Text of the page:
I love to survey riders. What do they want from riding; how would they like it to feel; how would they like it to look? Want is consistently answered with smoother, faster and increased confidence. Feel runs the gamut through smooth, solid, stable and predictable. Look also ranks smooth above all; followed by fast, which translates into hanging off, knee on the floor. That is the dream. Riders of all classes of bikes, once astride a sportcycle and at a racetrack, feel left out and are often crestfallen until that magic moment finally comes; the krchchshh of getting a knee down. If only the photographer had been in that corner…that lap. In the evolution of our species we’ve gone from knuckle dragging to knee dragging.
An alluring picture of what they imagine or wish to look like can hamstring anyone. These are most often gleaned from dramatic magazine or TV shots stored in their library of mental images and riders envision themselves in these poses as an end unto itself in their quest to improve personal riding prowess. Going for the look without some understanding of its utilitarian underpinnings is, in a word, wrong.
In the evolution of the art of cornering the look of it has had four complete phases--so far. The neat, tidy knees to tank, stretched out on the bike style of the 19-teens through the ‘60s was handed down, eye to muscle memory, as the path of least resistance; you could even say “the natural style” of riding. Phase two: Mike Hailwood let his inside knee come off the tank in the 1960’s and practically created a stock market panic in the riding style etiquette market, it was a huge departure from tradition. Paul Smart, Barry Sheene and others followed. Then, Jarno Saarinen actually moved his butt off the seat a bit which was emulated by many. The fourth phase is credited to and was pioneered by our own Kenny Roberts Sr’s knee down style hangoff in the 1970’s.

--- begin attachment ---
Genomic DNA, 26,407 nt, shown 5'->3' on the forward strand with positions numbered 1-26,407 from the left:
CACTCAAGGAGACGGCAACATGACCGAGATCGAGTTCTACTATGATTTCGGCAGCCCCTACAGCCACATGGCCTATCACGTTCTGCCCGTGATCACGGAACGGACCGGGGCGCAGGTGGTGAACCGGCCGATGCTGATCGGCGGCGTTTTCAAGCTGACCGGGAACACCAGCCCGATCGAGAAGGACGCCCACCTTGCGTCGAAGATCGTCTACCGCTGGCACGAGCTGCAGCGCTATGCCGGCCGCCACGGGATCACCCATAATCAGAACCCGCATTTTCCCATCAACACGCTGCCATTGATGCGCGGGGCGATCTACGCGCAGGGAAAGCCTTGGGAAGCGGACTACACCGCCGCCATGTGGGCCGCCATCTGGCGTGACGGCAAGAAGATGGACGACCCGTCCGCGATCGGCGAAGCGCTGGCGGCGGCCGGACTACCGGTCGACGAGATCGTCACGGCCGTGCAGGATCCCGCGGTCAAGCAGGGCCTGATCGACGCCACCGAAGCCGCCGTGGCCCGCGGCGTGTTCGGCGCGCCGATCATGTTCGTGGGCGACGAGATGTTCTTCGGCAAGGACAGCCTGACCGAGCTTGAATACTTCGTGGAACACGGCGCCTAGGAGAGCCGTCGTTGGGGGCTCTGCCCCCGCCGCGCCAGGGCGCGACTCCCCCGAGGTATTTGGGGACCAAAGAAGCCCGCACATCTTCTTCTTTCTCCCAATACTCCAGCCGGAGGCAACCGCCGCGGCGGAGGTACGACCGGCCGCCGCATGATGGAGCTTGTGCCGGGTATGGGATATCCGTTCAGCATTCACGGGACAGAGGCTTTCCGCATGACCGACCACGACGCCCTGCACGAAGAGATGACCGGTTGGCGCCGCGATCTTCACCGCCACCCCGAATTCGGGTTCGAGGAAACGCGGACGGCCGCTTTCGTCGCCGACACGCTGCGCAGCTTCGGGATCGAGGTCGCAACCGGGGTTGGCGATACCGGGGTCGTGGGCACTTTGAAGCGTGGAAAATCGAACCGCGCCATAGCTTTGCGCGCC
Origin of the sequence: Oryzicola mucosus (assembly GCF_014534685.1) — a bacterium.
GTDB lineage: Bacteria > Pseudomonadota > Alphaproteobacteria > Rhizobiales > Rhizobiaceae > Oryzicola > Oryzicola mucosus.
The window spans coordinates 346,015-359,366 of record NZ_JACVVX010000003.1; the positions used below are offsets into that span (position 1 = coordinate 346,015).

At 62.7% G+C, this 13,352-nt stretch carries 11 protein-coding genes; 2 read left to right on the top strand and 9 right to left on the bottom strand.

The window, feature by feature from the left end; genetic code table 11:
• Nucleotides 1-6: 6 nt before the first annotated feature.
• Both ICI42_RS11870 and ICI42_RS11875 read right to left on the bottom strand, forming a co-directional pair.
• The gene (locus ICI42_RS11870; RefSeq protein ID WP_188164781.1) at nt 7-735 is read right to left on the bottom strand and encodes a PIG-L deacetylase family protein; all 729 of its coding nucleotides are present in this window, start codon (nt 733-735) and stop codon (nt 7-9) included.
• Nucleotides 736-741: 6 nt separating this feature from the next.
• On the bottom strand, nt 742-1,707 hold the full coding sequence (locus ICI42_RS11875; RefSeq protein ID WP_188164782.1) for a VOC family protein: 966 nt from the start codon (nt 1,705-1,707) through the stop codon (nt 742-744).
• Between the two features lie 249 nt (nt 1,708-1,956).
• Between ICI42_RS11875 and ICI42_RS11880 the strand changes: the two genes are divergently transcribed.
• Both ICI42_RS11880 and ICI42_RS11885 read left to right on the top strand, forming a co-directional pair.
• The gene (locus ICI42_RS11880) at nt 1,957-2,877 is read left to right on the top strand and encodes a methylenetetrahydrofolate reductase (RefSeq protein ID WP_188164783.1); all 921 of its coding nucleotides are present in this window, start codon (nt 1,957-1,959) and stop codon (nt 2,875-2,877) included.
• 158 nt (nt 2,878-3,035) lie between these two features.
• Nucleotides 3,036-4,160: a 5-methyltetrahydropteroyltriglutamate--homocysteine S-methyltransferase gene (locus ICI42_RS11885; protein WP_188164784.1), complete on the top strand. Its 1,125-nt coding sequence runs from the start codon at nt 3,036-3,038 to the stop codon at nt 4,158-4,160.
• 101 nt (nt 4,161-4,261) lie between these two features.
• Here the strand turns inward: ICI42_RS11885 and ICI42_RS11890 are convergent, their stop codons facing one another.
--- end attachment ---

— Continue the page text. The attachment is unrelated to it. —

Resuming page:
Initially this earth-shattering look was quite personal to the rider, each having his own iteration of the new form. Cal Raybourn and Kel Carruthers were halfway guys, still clinging a bit to phase two. Some others had lots of bum off, some with lots of leg and knee off, some rotated around the tank a la Mick Doohan. A few went head and body way down and on the inside of the tank, Randy Mamola style, some hung-off but remained sitting more upright like Kevin Schwantz. The torso positions for our other 500cc world champs of the era; Eddie Lawson, Freddie Spencer and Wayne Rainey were half way between, on the tank but not inside it. Most of the originals also tended to ride forward on the tank and finally, everyone was stationary in their hung-off position once in the corner. The neat part of that era, with all these splinter groups, was that a fan could have instant recognition of the individual’s style and look. Not so today, phase five is upon us.
Conceptually, hanging off couldn’t be simpler. Lower the combined Center of Gravity (CG) of the bike/rider combination and you go through the same corner at the same speed, on the same line with less lean angle: all in all, a brilliantly utilitarian racer’s tool with huge residual benefits; chief among them being an accurate, on-board gauge for lean angle and true to most evolutionary progressions, function now rules the new look and style of road racers.
Take a look; riders are low and inside of their bikes. More and more we see them perfectly in line with the machine, not twisted or rotated in the saddle. The bum off/body twisted back across the top of the bike positioning, which many phase four riders had been doing, was and still is an interesting piece of self-deception. With their torso mass on the higher side of the bike, it not only neutralizes the mass of the hips being off the bike but actually is a negative, raising the combined bike and rider C G--defeating the technique’s main function and purpose. Other notable changes include not being so stretched out as before but not always with the family jewels on the tank either. The one new variable in phase five riders is coming further off the bike mid-corner to exit. You’ll see it on the bum-cam position next time you watch riders like Val Rossi in Moto GP. That and the fore/aft in the saddle differences appear to be the only options available to our phase five evolution racers.
We have five choices now in how we can look and relate to our bikes. If you keep your eye on the style’s function and do some limbering exercises all the benefits of phase five will become apparent as you become comfortable with it. Is it easy? My experience says it is not a natural style at all and riders are hard pressed to assume the new form. If it is your desire to do it I suggest taking your time and step by step, experimenting with each of the stages through which it has evolved. Good luck.
ˆ Keith Code, 2007.